Despite the serious unanswered questions about the safety of offshore drilling the BP spill has highlighted, a number of prominent conservative leaders have doubled down on their calls for an immediate expansion of drilling, even before the investigation of the Deepwater Horizon disaster is complete. One such leader is Louisiana Gov. Bobby Jindal (R). His state has been hit the hardest by the Gulf spill, yet Jindal wrote a letter to President Obama earlier this month “criticizing his decision to implement a temporary moratorium of deepwater drilling in the Gulf of Mexico” and calling for more drilling now.
In an interview with ThinkProgress this morning, Sen. Jeff Merkley (D-OR) said Jindal’s call for more dilling in the wake of the disaster would make this his “last term in office,” if he was a West Coast governor:
TP: So I’m curious about your response is to Republicans, conservatives, such as Governor Jindal whose state is clearly being ravaged by the Deepwater Horizon spill, but is still calling for more drilling tomorrow. [...]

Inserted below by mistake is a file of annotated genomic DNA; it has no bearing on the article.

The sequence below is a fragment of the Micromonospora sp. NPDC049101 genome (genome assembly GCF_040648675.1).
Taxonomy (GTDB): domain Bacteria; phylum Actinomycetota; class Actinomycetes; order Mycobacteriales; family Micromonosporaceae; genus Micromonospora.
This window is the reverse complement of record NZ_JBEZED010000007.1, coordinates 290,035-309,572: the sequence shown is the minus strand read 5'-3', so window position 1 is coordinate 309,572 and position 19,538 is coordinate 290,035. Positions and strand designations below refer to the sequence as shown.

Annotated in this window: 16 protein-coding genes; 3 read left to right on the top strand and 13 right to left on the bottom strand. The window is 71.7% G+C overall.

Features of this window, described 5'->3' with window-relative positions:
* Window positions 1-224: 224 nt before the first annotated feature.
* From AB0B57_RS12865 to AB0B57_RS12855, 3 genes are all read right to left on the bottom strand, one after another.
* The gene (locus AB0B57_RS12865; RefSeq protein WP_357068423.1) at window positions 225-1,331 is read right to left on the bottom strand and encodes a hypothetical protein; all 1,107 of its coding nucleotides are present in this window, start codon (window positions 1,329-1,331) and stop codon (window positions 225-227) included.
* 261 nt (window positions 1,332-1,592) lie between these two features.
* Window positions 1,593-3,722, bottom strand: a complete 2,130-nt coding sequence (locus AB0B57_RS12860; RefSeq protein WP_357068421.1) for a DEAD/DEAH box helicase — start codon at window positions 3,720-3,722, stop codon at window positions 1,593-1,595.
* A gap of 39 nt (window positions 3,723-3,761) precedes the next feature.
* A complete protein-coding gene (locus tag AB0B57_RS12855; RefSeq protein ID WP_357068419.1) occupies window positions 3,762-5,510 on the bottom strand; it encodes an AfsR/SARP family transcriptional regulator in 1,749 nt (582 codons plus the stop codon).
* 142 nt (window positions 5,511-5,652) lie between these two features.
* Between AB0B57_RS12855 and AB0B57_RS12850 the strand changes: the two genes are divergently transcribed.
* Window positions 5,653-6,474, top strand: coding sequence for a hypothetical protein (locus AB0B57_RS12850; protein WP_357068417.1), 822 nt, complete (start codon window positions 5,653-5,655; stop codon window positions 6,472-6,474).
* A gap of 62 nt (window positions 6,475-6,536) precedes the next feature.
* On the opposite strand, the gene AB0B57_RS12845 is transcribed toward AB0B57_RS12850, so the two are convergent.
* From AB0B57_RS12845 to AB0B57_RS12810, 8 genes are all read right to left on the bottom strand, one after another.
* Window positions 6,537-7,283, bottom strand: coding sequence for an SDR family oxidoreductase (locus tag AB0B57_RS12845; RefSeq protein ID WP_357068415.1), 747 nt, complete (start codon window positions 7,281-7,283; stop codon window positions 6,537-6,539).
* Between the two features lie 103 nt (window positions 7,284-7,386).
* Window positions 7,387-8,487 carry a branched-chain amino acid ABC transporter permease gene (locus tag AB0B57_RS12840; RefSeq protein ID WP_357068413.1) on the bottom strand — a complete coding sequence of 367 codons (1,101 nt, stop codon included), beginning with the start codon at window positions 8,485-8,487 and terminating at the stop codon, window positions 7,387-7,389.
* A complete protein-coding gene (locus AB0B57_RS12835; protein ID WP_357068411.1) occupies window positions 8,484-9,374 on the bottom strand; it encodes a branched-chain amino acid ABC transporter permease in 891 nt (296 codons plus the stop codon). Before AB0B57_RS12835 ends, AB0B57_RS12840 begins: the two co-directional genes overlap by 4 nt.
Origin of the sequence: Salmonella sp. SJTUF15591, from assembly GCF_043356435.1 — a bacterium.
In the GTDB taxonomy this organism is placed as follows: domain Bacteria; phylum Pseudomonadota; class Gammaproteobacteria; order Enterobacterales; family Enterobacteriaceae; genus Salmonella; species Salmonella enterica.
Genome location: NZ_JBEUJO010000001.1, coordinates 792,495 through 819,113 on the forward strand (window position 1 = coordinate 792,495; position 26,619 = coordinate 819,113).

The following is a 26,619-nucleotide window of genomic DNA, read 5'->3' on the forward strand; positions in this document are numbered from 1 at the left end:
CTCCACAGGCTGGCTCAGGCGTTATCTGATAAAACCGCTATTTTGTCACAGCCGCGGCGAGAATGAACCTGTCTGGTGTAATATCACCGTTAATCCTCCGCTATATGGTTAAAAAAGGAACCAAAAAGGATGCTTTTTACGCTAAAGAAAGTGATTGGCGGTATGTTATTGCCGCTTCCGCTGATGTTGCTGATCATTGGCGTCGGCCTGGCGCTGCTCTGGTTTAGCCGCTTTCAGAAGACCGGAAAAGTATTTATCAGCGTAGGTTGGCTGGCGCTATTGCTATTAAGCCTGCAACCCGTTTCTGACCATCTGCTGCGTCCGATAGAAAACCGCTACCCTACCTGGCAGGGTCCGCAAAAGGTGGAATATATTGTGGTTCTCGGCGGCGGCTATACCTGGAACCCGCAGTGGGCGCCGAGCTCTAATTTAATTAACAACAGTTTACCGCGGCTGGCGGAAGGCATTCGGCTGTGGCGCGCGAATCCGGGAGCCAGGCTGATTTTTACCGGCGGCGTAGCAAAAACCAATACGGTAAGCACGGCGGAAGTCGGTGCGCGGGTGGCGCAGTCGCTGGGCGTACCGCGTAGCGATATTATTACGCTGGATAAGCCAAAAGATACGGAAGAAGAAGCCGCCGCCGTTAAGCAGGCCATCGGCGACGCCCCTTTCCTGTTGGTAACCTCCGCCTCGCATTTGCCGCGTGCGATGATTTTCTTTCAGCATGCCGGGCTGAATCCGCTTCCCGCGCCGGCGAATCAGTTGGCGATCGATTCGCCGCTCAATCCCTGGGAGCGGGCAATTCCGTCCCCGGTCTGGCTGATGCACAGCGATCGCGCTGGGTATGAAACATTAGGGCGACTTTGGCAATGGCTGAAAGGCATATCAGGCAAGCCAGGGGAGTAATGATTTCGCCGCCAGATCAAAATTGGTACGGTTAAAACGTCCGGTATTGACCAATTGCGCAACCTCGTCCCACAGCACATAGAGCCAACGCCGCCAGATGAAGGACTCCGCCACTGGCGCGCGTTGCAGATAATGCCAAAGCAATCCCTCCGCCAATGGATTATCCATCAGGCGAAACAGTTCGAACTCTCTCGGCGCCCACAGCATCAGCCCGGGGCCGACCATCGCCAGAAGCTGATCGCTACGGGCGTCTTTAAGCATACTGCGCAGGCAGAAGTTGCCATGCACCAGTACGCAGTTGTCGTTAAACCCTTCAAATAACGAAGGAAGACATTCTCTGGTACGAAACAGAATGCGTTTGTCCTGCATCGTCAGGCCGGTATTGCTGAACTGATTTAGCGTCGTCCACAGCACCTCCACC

MERKLEY: Well I can tell you, if he were governor on the West Coast, it’d be his last term in office. Becasue the senators all came together on the West Coast unanimously — all six, California, Oregon, and Washington — and said that drilling is not in the best interests of our states. … So we don’t want drilling at 30 miles, we don’t want it at 50 miles, we don’t want it at 100 miles, because that oil may end up both foul our commercial fisheries, our ecosystems, and our coastlines, and it’s not a risk worth taking.
Merkley and the five other senators representing the West Coast came together last month to propose legislation that would permanently ban new drilling in the Pacific. They want to restore a moratorium on new leases for offshore drilling in federal waters that was in place from 1981 to 2008. The West Coast has experienced the dangers of massive oil spills first hand. In one of the biggest spills in American history, 200,000 gallons of oil gushed from a well off of Santa Barbara, California for 11 days in 1969. This “environmental nightmare” prompted the congressional moratorium that Merkley and the other senators are trying to reinstate.
ThinkProgress spoke with Merkley before an event at the Center for American Progress on the need to reduce our dependence on oil.